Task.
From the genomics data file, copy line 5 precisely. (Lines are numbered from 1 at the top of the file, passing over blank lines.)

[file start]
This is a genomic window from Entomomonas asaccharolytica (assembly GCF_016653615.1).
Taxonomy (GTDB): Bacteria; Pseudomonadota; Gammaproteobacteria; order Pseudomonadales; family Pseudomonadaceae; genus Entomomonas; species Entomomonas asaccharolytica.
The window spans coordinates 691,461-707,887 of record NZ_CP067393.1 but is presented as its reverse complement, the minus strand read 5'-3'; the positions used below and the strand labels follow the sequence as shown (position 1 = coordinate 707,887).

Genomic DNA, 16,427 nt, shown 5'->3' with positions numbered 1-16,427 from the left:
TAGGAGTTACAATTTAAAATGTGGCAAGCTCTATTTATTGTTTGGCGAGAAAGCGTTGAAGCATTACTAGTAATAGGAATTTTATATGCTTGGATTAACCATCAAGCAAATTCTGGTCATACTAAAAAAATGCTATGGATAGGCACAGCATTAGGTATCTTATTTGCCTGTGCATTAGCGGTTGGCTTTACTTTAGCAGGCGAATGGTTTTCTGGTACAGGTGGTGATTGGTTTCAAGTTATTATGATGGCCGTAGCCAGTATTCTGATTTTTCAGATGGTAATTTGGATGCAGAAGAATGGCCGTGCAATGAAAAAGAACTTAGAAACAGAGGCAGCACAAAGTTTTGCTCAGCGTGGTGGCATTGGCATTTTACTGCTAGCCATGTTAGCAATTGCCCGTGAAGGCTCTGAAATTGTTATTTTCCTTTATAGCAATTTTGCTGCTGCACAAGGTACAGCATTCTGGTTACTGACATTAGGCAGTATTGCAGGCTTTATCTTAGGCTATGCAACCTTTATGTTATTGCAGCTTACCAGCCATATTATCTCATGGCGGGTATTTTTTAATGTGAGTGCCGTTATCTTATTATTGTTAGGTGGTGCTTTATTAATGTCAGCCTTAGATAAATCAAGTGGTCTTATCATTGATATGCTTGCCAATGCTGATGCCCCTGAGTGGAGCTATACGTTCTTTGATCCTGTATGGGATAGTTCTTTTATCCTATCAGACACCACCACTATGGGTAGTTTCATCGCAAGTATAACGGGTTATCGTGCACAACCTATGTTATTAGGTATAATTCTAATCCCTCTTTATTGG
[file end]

TAGGAGTTACAATTTAAAATGTGGCAAGCTCTATTTATTGTTTGGCGAGAAAGCGTTGAAGCATTACTAGTAATAGGAATTTTATATGCTTGGATTAACCATCAAGCAAATTCTGGTCATACTAAAAAAATGCTATGGATAGGCACAGCATTAGGTATCTTATTTGCCTGTGCATTAGCGGTTGGCTTTACTTTAGCAGGCGAATGGTTTTCTGGTACAGGTGGTGATTGGTTTCAAGTTATTATGATGGCCGTAGCCAGTATTCTGATTTTTCAGATGGTAATTTGGATGCAGAAGAATGGCCGTGCAATGAAAAAGAACTTAGAAACAGAGGCAGCACAAAGTTTTGCTCAGCGTGGTGGCATTGGCATTTTACTGCTAGCCATGTTAGCAATTGCCCGTGAAGGCTCTGAAATTGTTATTTTCCTTTATAGCAATTTTGCTGCTGCACAAGGTACAGCATTCTGGTTACTGACATTAGGCAGTATTGCAGGCTTTATCTTAGGCTATGCAACCTTTATGTTATTGCAGCTTACCAGCCATATTATCTCATGGCGGGTATTTTTTAATGTGAGTGCCGTTATCTTATTATTGTTAGGTGGTGCTTTATTAATGTCAGCCTTAGATAAATCAAGTGGTCTTATCATTGATATGCTTGCCAATGCTGATGCCCCTGAGTGGAGCTATACGTTCTTTGATCCTGTATGGGATAGTTCTTTTATCCTATCAGACACCACCACTATGGGTAGTTTCATCGCAAGTATAACGGGTTATCGTGCACAACCTATGTTATTAGGTATAATTCTAATCCCTCTTTATTGG